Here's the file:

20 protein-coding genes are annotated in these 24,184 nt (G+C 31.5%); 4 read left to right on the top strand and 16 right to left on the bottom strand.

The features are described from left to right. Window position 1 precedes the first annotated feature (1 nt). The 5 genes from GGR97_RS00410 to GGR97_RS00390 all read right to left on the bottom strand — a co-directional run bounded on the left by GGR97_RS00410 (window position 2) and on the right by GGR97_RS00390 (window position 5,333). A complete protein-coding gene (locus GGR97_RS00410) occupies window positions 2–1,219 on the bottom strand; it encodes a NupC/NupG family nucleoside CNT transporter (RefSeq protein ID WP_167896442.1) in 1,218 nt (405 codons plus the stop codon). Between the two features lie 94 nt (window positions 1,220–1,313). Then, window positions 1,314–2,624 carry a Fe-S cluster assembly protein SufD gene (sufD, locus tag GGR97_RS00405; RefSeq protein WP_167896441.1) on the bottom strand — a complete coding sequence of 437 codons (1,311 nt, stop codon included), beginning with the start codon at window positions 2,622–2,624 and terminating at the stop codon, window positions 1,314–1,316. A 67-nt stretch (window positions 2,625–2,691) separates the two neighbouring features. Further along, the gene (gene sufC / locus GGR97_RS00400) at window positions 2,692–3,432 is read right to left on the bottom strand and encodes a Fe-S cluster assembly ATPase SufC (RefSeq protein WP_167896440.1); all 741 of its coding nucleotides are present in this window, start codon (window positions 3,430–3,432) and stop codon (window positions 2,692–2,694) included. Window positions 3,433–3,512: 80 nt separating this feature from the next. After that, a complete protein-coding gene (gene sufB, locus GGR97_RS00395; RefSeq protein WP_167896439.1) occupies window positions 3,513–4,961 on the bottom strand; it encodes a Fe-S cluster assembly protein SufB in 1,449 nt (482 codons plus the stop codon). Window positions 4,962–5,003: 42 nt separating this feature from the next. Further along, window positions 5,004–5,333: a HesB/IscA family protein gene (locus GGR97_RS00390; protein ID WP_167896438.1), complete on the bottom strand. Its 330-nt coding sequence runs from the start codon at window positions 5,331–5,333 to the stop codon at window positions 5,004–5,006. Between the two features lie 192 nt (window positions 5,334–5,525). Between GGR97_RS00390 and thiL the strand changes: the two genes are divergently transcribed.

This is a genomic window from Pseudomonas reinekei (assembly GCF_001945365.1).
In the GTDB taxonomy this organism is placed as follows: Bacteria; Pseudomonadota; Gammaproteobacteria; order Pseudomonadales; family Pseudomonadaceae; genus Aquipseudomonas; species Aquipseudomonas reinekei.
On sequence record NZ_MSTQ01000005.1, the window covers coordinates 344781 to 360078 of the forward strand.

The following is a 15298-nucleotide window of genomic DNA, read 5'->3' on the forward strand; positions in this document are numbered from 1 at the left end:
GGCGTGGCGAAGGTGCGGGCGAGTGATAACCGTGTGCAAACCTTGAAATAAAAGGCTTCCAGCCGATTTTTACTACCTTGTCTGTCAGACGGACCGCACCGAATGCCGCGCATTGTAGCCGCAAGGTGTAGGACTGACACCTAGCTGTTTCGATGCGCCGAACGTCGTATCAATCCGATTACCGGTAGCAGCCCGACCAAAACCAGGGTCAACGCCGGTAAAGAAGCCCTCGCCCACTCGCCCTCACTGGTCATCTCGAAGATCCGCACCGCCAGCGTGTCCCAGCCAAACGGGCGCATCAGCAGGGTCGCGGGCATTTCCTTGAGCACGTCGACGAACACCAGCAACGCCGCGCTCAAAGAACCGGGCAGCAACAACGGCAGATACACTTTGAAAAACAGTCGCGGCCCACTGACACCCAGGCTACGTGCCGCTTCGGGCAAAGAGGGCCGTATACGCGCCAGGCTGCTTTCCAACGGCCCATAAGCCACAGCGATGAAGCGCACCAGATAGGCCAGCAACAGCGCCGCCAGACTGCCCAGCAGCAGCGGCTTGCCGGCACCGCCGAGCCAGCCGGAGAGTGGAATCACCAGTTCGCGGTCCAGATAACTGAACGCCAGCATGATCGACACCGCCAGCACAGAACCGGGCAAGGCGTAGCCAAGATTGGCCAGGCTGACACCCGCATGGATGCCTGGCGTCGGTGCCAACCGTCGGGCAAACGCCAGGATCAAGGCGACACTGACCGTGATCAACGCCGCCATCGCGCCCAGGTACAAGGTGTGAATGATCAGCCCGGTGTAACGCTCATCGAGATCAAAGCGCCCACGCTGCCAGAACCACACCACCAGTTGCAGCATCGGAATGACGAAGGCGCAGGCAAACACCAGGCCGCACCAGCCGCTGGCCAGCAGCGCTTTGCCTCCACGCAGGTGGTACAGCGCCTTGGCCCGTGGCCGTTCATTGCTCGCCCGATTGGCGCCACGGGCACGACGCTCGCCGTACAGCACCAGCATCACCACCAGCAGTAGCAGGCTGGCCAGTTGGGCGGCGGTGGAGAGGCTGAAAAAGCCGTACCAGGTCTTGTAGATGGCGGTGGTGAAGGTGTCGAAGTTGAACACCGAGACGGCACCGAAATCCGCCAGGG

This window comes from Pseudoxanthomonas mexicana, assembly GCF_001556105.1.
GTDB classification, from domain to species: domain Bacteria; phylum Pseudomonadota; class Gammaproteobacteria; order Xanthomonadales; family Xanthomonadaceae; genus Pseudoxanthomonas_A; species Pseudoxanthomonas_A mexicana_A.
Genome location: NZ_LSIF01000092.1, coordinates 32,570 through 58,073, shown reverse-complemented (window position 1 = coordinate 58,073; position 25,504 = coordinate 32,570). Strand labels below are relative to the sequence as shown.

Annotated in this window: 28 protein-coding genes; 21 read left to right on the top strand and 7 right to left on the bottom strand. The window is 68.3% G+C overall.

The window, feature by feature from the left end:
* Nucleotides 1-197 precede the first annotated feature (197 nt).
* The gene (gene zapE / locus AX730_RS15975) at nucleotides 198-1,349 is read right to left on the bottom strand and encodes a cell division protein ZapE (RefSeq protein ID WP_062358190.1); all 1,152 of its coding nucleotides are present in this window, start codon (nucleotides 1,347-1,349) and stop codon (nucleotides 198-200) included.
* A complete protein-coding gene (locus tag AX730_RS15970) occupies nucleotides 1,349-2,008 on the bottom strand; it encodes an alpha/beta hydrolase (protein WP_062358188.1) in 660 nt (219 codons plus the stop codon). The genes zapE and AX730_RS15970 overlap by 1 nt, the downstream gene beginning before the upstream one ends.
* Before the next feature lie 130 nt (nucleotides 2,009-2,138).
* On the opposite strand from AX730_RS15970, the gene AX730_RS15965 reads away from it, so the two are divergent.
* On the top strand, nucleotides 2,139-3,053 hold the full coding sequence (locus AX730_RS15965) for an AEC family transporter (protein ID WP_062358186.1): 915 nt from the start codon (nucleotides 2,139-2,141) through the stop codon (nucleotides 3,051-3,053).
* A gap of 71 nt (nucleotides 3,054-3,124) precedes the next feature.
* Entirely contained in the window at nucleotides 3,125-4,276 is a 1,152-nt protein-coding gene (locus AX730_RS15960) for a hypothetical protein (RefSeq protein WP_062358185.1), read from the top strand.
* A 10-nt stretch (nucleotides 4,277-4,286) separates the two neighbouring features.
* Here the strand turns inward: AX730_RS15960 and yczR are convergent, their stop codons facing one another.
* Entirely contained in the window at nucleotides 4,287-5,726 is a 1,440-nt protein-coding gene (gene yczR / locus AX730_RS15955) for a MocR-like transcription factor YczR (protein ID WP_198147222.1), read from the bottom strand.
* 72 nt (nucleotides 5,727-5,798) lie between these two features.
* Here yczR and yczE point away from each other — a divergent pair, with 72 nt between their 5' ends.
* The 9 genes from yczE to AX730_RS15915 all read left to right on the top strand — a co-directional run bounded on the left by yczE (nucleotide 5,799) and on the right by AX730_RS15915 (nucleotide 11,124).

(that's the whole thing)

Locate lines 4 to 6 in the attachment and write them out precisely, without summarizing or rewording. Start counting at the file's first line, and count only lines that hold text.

In the GTDB taxonomy this organism is placed as follows: Bacteria; Pseudomonadota; Gammaproteobacteria; order Pseudomonadales; family Pseudomonadaceae; genus Aquipseudomonas; species Aquipseudomonas reinekei.
On sequence record NZ_MSTQ01000005.1, the window covers coordinates 344781 to 360078 of the forward strand.

The following is a 15298-nucleotide window of genomic DNA, read 5'->3' on the forward strand; positions in this document are numbered from 1 at the left end: